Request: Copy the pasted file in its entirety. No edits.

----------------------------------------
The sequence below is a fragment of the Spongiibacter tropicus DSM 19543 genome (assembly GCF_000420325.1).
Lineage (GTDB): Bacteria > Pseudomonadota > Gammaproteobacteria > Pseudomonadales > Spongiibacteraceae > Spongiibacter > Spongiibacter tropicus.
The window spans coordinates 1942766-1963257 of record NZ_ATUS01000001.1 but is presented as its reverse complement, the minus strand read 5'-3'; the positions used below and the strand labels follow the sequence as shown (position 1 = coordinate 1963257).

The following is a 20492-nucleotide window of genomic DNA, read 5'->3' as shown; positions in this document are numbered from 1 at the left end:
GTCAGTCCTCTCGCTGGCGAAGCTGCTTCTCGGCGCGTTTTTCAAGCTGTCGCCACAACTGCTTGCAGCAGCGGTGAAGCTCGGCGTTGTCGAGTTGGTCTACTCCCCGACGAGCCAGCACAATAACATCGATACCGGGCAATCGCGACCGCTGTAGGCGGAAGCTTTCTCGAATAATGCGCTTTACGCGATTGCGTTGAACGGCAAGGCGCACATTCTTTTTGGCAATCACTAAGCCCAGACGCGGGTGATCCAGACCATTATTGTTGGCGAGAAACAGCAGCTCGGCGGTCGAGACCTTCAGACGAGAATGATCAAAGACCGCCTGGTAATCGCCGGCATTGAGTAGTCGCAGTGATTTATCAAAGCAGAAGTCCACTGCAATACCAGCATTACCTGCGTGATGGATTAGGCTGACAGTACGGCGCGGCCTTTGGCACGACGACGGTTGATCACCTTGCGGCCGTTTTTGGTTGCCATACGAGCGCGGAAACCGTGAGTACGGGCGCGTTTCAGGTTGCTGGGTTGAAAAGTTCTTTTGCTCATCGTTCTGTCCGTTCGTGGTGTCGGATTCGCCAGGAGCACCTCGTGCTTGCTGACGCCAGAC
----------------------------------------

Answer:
The sequence below is a fragment of the Spongiibacter tropicus DSM 19543 genome (assembly GCF_000420325.1).
Lineage (GTDB): Bacteria > Pseudomonadota > Gammaproteobacteria > Pseudomonadales > Spongiibacteraceae > Spongiibacter > Spongiibacter tropicus.
The window spans coordinates 1942766-1963257 of record NZ_ATUS01000001.1 but is presented as its reverse complement, the minus strand read 5'-3'; the positions used below and the strand labels follow the sequence as shown (position 1 = coordinate 1963257).

The following is a 20492-nucleotide window of genomic DNA, read 5'->3' as shown; positions in this document are numbered from 1 at the left end:
GTCAGTCCTCTCGCTGGCGAAGCTGCTTCTCGGCGCGTTTTTCAAGCTGTCGCCACAACTGCTTGCAGCAGCGGTGAAGCTCGGCGTTGTCGAGTTGGTCTACTCCCCGACGAGCCAGCACAATAACATCGATACCGGGCAATCGCGACCGCTGTAGGCGGAAGCTTTCTCGAATAATGCGCTTTACGCGATTGCGTTGAACGGCAAGGCGCACATTCTTTTTGGCAATCACTAAGCCCAGACGCGGGTGATCCAGACCATTATTGTTGGCGAGAAACAGCAGCTCGGCGGTCGAGACCTTCAGACGAGAATGATCAAAGACCGCCTGGTAATCGCCGGCATTGAGTAGTCGCAGTGATTTATCAAAGCAGAAGTCCACTGCAATACCAGCATTACCTGCGTGATGGATTAGGCTGACAGTACGGCGCGGCCTTTGGCACGACGACGGTTGATCACCTTGCGGCCGTTTTTGGTTGCCATACGAGCGCGGAAACCGTGAGTACGGGCGCGTTTCAGGTTGCTGGGTTGAAAAGTTCTTTTGCTCATCGTTCTGTCCGTTCGTGGTGTCGGATTCGCCAGGAGCACCTCGTGCTTGCTGACGCCAGAC